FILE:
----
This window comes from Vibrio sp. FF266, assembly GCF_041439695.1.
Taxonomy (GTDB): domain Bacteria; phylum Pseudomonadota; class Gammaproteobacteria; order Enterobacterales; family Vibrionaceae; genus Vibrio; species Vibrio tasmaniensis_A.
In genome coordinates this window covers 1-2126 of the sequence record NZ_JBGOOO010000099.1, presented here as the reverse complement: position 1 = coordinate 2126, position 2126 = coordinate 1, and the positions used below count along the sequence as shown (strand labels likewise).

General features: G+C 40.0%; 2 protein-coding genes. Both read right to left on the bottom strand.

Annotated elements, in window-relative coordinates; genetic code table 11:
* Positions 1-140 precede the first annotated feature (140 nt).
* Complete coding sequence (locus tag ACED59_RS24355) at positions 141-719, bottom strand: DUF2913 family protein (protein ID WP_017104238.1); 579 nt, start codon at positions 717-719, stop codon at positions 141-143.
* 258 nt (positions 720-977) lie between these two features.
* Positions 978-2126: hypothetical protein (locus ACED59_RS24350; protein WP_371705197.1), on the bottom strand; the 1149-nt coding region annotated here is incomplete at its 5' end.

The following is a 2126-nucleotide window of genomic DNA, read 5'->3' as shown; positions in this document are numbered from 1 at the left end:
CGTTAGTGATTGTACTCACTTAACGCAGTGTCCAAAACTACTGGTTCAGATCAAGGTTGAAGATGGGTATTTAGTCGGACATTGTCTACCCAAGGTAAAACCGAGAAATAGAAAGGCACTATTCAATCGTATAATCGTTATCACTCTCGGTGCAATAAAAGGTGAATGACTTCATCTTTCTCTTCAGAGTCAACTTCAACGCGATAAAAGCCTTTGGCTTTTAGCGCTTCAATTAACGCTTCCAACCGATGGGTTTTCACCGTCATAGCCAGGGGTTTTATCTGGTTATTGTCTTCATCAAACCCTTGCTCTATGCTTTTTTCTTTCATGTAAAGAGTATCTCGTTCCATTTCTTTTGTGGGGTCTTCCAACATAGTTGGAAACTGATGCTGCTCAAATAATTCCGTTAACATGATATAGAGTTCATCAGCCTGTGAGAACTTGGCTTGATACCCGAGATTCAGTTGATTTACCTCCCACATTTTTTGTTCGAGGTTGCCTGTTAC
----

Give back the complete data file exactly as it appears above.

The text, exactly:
This window comes from Vibrio sp. FF266, assembly GCF_041439695.1.
Taxonomy (GTDB): domain Bacteria; phylum Pseudomonadota; class Gammaproteobacteria; order Enterobacterales; family Vibrionaceae; genus Vibrio; species Vibrio tasmaniensis_A.
In genome coordinates this window covers 1-2126 of the sequence record NZ_JBGOOO010000099.1, presented here as the reverse complement: position 1 = coordinate 2126, position 2126 = coordinate 1, and the positions used below count along the sequence as shown (strand labels likewise).

General features: G+C 40.0%; 2 protein-coding genes. Both read right to left on the bottom strand.

Annotated elements, in window-relative coordinates; genetic code table 11:
* Positions 1-140 precede the first annotated feature (140 nt).
* Complete coding sequence (locus tag ACED59_RS24355) at positions 141-719, bottom strand: DUF2913 family protein (protein ID WP_017104238.1); 579 nt, start codon at positions 717-719, stop codon at positions 141-143.
* 258 nt (positions 720-977) lie between these two features.
* Positions 978-2126: hypothetical protein (locus ACED59_RS24350; protein WP_371705197.1), on the bottom strand; the 1149-nt coding region annotated here is incomplete at its 5' end.

The following is a 2126-nucleotide window of genomic DNA, read 5'->3' as shown; positions in this document are numbered from 1 at the left end:
CGTTAGTGATTGTACTCACTTAACGCAGTGTCCAAAACTACTGGTTCAGATCAAGGTTGAAGATGGGTATTTAGTCGGACATTGTCTACCCAAGGTAAAACCGAGAAATAGAAAGGCACTATTCAATCGTATAATCGTTATCACTCTCGGTGCAATAAAAGGTGAATGACTTCATCTTTCTCTTCAGAGTCAACTTCAACGCGATAAAAGCCTTTGGCTTTTAGCGCTTCAATTAACGCTTCCAACCGATGGGTTTTCACCGTCATAGCCAGGGGTTTTATCTGGTTATTGTCTTCATCAAACCCTTGCTCTATGCTTTTTTCTTTCATGTAAAGAGTATCTCGTTCCATTTCTTTTGTGGGGTCTTCCAACATAGTTGGAAACTGATGCTGCTCAAATAATTCCGTTAACATGATATAGAGTTCATCAGCCTGTGAGAACTTGGCTTGATACCCGAGATTCAGTTGATTTACCTCCCACATTTTTTGTTCGAGGTTGCCTGTTAC